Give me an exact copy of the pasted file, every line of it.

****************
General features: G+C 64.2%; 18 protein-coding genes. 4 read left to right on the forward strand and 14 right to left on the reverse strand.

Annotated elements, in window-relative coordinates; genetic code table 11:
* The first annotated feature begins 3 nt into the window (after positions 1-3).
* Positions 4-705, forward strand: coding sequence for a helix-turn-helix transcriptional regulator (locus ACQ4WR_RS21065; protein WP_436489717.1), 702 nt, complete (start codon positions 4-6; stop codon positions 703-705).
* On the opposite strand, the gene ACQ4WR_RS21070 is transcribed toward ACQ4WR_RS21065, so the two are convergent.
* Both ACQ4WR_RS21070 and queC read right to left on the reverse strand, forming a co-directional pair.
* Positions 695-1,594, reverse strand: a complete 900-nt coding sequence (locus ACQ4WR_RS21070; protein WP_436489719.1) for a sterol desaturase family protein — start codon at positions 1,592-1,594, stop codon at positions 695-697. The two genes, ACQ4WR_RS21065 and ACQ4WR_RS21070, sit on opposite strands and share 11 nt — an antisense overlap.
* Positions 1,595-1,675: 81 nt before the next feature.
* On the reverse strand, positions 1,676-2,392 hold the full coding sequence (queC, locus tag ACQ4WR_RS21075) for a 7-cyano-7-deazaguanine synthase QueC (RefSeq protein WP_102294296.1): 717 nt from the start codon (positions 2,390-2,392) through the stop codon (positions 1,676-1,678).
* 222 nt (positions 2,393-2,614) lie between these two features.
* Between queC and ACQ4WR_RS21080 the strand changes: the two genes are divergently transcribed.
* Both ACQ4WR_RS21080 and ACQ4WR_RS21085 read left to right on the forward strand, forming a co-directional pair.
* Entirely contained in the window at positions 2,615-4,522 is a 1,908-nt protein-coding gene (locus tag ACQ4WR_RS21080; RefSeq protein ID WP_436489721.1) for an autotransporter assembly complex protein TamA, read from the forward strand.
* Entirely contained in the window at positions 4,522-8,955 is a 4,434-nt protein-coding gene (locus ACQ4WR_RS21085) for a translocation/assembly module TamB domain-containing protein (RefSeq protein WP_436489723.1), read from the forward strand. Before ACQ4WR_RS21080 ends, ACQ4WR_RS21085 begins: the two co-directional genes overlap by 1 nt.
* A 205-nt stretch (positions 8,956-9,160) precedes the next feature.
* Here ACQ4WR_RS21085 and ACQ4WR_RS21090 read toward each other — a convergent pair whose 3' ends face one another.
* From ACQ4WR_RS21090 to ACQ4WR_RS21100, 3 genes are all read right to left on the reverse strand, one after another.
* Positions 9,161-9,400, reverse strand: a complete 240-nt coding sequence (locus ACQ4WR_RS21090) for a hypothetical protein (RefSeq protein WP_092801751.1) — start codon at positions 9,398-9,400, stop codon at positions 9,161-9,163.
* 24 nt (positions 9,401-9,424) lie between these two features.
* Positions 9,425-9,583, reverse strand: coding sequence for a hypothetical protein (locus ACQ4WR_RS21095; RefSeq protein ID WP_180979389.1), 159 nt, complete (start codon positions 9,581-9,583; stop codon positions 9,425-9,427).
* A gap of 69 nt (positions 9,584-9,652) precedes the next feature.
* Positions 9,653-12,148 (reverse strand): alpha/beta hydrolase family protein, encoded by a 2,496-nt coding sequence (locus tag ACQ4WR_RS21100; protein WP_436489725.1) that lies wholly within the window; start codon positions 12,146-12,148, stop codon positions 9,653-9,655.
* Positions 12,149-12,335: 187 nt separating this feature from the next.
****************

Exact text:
General features: G+C 64.2%; 18 protein-coding genes. 4 read left to right on the forward strand and 14 right to left on the reverse strand.

Annotated elements, in window-relative coordinates; genetic code table 11:
* The first annotated feature begins 3 nt into the window (after positions 1-3).
* Positions 4-705, forward strand: coding sequence for a helix-turn-helix transcriptional regulator (locus ACQ4WR_RS21065; protein WP_436489717.1), 702 nt, complete (start codon positions 4-6; stop codon positions 703-705).
* On the opposite strand, the gene ACQ4WR_RS21070 is transcribed toward ACQ4WR_RS21065, so the two are convergent.
* Both ACQ4WR_RS21070 and queC read right to left on the reverse strand, forming a co-directional pair.
* Positions 695-1,594, reverse strand: a complete 900-nt coding sequence (locus ACQ4WR_RS21070; protein WP_436489719.1) for a sterol desaturase family protein — start codon at positions 1,592-1,594, stop codon at positions 695-697. The two genes, ACQ4WR_RS21065 and ACQ4WR_RS21070, sit on opposite strands and share 11 nt — an antisense overlap.
* Positions 1,595-1,675: 81 nt before the next feature.
* On the reverse strand, positions 1,676-2,392 hold the full coding sequence (queC, locus tag ACQ4WR_RS21075) for a 7-cyano-7-deazaguanine synthase QueC (RefSeq protein WP_102294296.1): 717 nt from the start codon (positions 2,390-2,392) through the stop codon (positions 1,676-1,678).
* 222 nt (positions 2,393-2,614) lie between these two features.
* Between queC and ACQ4WR_RS21080 the strand changes: the two genes are divergently transcribed.
* Both ACQ4WR_RS21080 and ACQ4WR_RS21085 read left to right on the forward strand, forming a co-directional pair.
* Entirely contained in the window at positions 2,615-4,522 is a 1,908-nt protein-coding gene (locus tag ACQ4WR_RS21080; RefSeq protein ID WP_436489721.1) for an autotransporter assembly complex protein TamA, read from the forward strand.
* Entirely contained in the window at positions 4,522-8,955 is a 4,434-nt protein-coding gene (locus ACQ4WR_RS21085) for a translocation/assembly module TamB domain-containing protein (RefSeq protein WP_436489723.1), read from the forward strand. Before ACQ4WR_RS21080 ends, ACQ4WR_RS21085 begins: the two co-directional genes overlap by 1 nt.
* A 205-nt stretch (positions 8,956-9,160) precedes the next feature.
* Here ACQ4WR_RS21085 and ACQ4WR_RS21090 read toward each other — a convergent pair whose 3' ends face one another.
* From ACQ4WR_RS21090 to ACQ4WR_RS21100, 3 genes are all read right to left on the reverse strand, one after another.
* Positions 9,161-9,400, reverse strand: a complete 240-nt coding sequence (locus ACQ4WR_RS21090) for a hypothetical protein (RefSeq protein WP_092801751.1) — start codon at positions 9,398-9,400, stop codon at positions 9,161-9,163.
* 24 nt (positions 9,401-9,424) lie between these two features.
* Positions 9,425-9,583, reverse strand: coding sequence for a hypothetical protein (locus ACQ4WR_RS21095; RefSeq protein ID WP_180979389.1), 159 nt, complete (start codon positions 9,581-9,583; stop codon positions 9,425-9,427).
* A gap of 69 nt (positions 9,584-9,652) precedes the next feature.
* Positions 9,653-12,148 (reverse strand): alpha/beta hydrolase family protein, encoded by a 2,496-nt coding sequence (locus tag ACQ4WR_RS21100; protein WP_436489725.1) that lies wholly within the window; start codon positions 12,146-12,148, stop codon positions 9,653-9,655.
* Positions 12,149-12,335: 187 nt separating this feature from the next.